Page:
There were tensions between the SOE Force 136, headed by Colin MacKenzie, and OSS Detachment 101 commanded by William Peers – particularly in the China–Burma–India theatre of operations. The Americans preferred to use local agents recruited from anti-colonial or nationalist factions including the communists, and a certain amount of subterfuge had to be employed by the old colonials, particularly Britain and France.
Typical was one of the first operations that No. 357 Squadron flew from Kunming in south-east China on 4 September. Flt Lt Bill Cost and the crew of Liberator BZ847 flew into the American base with six French agents on board, all dressed in RAF uniforms. By the time the aircraft took off again bound for Indo-China the agents had changed into Free French Foreign Legion uniforms. Two nights later the squadron dropped two Thai SOE agents on the outskirts of Bangkok, where the pro-Japanese government had just been overthrown by Allied sympathisers in the police and navy.
The OSS felt that the British were limiting their operations in Thailand, as well as in Malaya and the Netherlands East Indies, and was determined to establish its own airborne support for Detachment 101 and to no longer have to rely on favours from the hard-pressed RAF SD squadrons. Douglas C-47 Skytrains were in short supply and Col Cochrane was still loath to release any of his for the clandestine transport of a few agents. One type that was readily available was the Stinson L-5. Able to operate from short airstrips hacked out of the jungle by native tribesmen, the L-5 was ideal for covert missions behind the lines; its only drawback was that it could carry only one passenger – or two at a pinch – in the tandem seat behind the pilot. OSS officer Lt Philip S. Weld of Detachment 101 was flown to one such airstrip at Hpungkan-Tingsa in Burma, 60 miles south of Myitkyina, in an L-5 on 15 October. His mission was to take command of a group of Chingpaw tribesmen, but within days Weld and the tribesmen were retreating further into the jungle pursued by Japanese forces. After calling for a number of stores drops to their remote camp, all of which were unsuccessful, Lt Weld was forced to trek overland, to reach Allied lines after nearly three months in the field.
Further to the west No. 628 Squadron Catalinas continued to fly a series of long-distance SD operations to the occupied Andaman Islands in the Bay of Bengal, including two flown by Flt Lt B. Daymond and Jack O’Meara. On the first one they had to evade a Japanese convoy to land agents at Chance Island. Daymond’s ‘Cat’ stayed on the water for two hours, covered by O’Meara circling above, while the agents checked out the bay before going ashore. Eventually the two flying boats returned to Red Hills after an elapsed time of 26 hours.
On a subsequent operation Daymond’s Catalina hit a submerged object that ripped a hole in the hull while making a night landing off Bentinck Island. With great presence of mind, he was able to take off again before the flying boat flooded and to circle the island, while his crew plugged the hole with mattresses and spare clothing, before he could land safely, offload the agents and return to Red Hills. Daymond was to fly three more operations during October, flying more than 100 hours, most of them over enemy territory.
Master navigator George Drummond had flown eleven SD missions during the month, including one on 28 October. His Catalina flew from China Bay on Operation ‘Oatmeal’ to land four agents and their equipment on the Perhertian Islands, off Kota Bharu on the east coast of Malaya, when a Japanese patrol boat appeared, causing the mission to be aborted after 30 hours in the air. Two days later Flt Lt McKeond and WO Brooks returned to the Islands with Capt Ibrahim bin Ismail and three Malay NCOs on Operation ‘Oatmeal II’. Although the agents were betrayed by informers, Ismail managed to persuade his Japanese captors that they were willing to act as double agents, and for the next six months they transmitted and received spurious messages to and from Force 136 headquarters.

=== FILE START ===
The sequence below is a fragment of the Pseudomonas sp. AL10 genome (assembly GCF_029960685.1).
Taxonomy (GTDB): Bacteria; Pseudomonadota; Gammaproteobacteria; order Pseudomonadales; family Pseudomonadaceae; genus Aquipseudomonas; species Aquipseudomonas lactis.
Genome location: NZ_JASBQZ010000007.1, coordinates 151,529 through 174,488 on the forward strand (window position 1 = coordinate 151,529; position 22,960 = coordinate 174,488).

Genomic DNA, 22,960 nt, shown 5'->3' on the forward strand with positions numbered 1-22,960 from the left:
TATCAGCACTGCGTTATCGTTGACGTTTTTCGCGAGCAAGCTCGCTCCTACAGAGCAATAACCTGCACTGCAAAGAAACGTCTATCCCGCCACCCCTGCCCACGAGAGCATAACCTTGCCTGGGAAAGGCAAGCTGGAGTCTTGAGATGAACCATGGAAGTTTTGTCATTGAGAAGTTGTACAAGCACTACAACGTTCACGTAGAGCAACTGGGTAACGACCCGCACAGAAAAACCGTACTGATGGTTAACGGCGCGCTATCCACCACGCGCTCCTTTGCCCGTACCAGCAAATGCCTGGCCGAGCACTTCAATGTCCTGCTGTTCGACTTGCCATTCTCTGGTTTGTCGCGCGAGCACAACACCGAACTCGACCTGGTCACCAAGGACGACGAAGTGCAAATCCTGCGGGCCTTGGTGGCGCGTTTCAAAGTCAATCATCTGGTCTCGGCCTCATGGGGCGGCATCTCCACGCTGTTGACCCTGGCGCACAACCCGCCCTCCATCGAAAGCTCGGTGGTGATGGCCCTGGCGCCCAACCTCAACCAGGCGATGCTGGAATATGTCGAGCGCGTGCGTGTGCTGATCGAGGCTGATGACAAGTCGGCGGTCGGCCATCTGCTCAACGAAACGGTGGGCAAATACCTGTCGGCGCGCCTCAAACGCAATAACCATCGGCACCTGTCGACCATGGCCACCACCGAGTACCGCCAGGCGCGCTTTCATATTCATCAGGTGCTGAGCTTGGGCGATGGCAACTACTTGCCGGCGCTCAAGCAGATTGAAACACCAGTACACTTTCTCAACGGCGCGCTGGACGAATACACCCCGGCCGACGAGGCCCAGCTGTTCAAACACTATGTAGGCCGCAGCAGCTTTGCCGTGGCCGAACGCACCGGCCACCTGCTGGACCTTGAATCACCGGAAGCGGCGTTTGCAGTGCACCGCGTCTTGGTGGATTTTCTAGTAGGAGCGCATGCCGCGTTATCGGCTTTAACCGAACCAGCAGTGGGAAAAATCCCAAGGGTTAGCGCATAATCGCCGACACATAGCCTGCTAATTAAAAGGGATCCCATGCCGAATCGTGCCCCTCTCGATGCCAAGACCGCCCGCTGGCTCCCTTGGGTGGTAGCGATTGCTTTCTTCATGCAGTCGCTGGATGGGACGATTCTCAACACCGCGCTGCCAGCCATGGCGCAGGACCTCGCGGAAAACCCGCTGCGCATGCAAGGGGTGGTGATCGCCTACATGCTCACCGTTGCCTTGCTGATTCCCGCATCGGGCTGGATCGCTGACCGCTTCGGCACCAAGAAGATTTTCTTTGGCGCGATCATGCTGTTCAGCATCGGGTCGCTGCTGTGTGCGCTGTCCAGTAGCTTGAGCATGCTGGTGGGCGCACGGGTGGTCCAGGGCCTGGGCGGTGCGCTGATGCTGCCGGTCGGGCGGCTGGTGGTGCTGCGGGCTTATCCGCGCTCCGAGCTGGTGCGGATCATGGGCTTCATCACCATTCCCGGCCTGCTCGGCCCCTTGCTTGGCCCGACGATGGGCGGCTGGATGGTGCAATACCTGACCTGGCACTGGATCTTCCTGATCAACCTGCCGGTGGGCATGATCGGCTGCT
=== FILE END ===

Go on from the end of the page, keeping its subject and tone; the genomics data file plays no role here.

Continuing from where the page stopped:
Flg Off Armand Etienne, a Russian-born ‘Black Cat’ pilot serving with No. 43 (RAAF) Squadron, flew 900 miles from Bowen, Queensland into enemy territory on 24 October to rescue another Catalina crew. They had been forced down on the sea off Makassar in the Celebes after being hit by anti-aircraft fire during a mine-laying operation the previous night. The downed No. 42 (RAAF) Squadron crew had managed to taxi away from the enemy coast while covered by a long-range USAAF P-61 Black Widow night fighter, and at dawn Etienne’s Catalina A24-59 arrived overhead and landed alongside the stricken flying boat. After the crew and their equipment had been transferred to the Black Cat, the abandoned A24-100 was sunk by gunfire from the P-61.
Although the main role of the US Navy and RAAF Black Cats was to locate and intercept nocturnal enemy shipping in the Pacific, on what were known as ‘Mike Searches’ by the Americans and ‘Milk Runs’ by the Australians, some of No. 43 Squadron Catalinas also carried out spoof raids, dropping ‘window’ to confuse Japanese air defences during mining operations in the waters around the Philippines.
At the beginning of December in the Burma–China–India theatre Dakota KJ921/‘H’ of No. 375 Squadron flew the first RAF pick-up operation into Burma from Jessore. Its pilot, Australian Flt Lt Terence ‘Pat’ O’Brien, had survived a tour on Coastal Command Blenheims before being seconded to the Army in India. Almost by chance he had found himself in the co-pilot’s seat of a Waco glider on Wingate’s second Chindit operation and had spent four months fighting his way out of the jungle with the help of local tribesmen and OSS agents. One of the latter, codenamed Edgar, was Capt Oliver Milton, a British-born soldier who had been dropped behind the lines in 1942 tasked with rescuing USAAF airmen shot down while flying the formidable mountain ranges between India and China known as the Hump.
Escorted by eight US Marine Corps F4U Corsairs, Utgoff’s PBY flew from the recently taken base at Leyte Gulf to Luzon, the most northerly island of the Philippines and still deep in Japanese-held territory. He landed at an isolated bay and ten evading airmen and escaped PoWs were ferried out to the flying boat by the Filipino villagers who had hidden them from the Japanese. As he climbed away from the bay, Utgoff sighted a Japanese patrol boat heading for the village and asked the Corsairs to intervene. The enemy vessel was sunk by the fighters’ 0.5in machine-gun fire.